May 11, 2016 ยท 2 minutes

Some great new for Uber! The Electronic Frontier Foundation has given the company its highest rating (six stars!) for digital privacy in a recent  "who has your back" audit of sharing economy companies.  

As ZDNet gushes, that’s a pretty remarkable achievement for a company that just a few months ago was accused of spying on its own users, threatening journalists and even operating a “god view” surveillance network and a “rides of glory” algorithm that tracked when its users had one night stands.

Remarkable is one word. Unbelievable is another.

A cursory glance at the EFF’s judging criteria shows the major problem with the “six star” rating, and ZDNet's reporting. Take a look:

Warrant for content. Uber requires a warrant before giving content to law enforcement, stating in its law enforcement guidelines:

Warrant for prospective location data. Uber states that it requires a warrant before providing prospective location data to law enforcement.

Transparency report. Uber has a published transparency report.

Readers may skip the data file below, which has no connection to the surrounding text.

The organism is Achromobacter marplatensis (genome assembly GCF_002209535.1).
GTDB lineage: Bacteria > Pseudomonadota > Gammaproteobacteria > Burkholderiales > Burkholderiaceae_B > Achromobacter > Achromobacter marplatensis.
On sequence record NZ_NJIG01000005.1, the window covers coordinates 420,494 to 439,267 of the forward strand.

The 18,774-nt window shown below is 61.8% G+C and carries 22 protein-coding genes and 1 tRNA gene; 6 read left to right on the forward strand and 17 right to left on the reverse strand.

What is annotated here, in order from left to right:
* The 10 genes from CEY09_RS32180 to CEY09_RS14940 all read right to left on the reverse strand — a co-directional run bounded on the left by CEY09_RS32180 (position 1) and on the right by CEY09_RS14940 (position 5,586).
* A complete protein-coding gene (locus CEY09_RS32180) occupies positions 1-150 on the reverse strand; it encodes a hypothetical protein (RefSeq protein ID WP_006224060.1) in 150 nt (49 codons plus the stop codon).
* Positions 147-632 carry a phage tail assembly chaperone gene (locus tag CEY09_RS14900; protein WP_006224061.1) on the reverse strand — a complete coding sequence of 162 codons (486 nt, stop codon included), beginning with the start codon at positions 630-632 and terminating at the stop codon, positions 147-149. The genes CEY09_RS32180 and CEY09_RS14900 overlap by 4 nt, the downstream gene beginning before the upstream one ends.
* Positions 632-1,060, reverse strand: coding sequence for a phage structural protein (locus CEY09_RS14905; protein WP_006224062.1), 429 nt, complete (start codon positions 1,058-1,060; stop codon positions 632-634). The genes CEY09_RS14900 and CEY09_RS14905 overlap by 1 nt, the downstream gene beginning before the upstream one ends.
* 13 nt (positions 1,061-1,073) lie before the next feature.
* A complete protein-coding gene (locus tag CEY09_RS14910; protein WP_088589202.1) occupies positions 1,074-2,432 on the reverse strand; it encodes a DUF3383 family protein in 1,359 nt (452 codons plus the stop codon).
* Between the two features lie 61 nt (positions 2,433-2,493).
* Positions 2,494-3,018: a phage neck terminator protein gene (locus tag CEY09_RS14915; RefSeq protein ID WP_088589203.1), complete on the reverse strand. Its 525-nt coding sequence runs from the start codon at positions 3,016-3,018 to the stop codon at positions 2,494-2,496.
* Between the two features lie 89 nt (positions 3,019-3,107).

Law enforcement guidelines. Uber publishes guidelines explaining its standards for providing user information to law enforcement.

Inform users about law enforcement data requests. Uber promises to provide users with notice about law enforcement requests. It states in its law enforcement guidelines that it may do so, but does not make an affirmative promise to users:

Digital Due Process Member.Uber stands up for user privacy in Congress as a member of the Digital Due Process Coalition.

Notice a theme?  Yep -- like so many libertarian-leaning organizations, the only privacy the EFF cares about is privacy from the government.

Now read ZDNet’s slathering coverage of the award:

It's a remarkable turnaround effort, given that just a couple of years ago Uber was "digging up dirt" on journalists, sabotaging its rivals, had a string of badly-behaved drivers (all while treating their drivers fairly poorly, sparking protests), and not to mention that old nugget of raising prices during natural disasters and emergencies.

Literally none of those privacy scandals involved Uber handing over data to the government. Every single one involved Uber breaching its users’ privacy all on their own.

The fact that we know Uber still monitors its users, has drivers behaving badly and even digs up dirt on journalists has absolutely no bearing on the EFF’s assessment. Similarly, the fact that Postmates, Get Around and Task Rabbit don’t have comprehensive policies on withholding data from the government means they earn zero stars, despite none of the above having behaved even nearly as badly as Uber when it comes to data misuse.

Congratulations, Uber!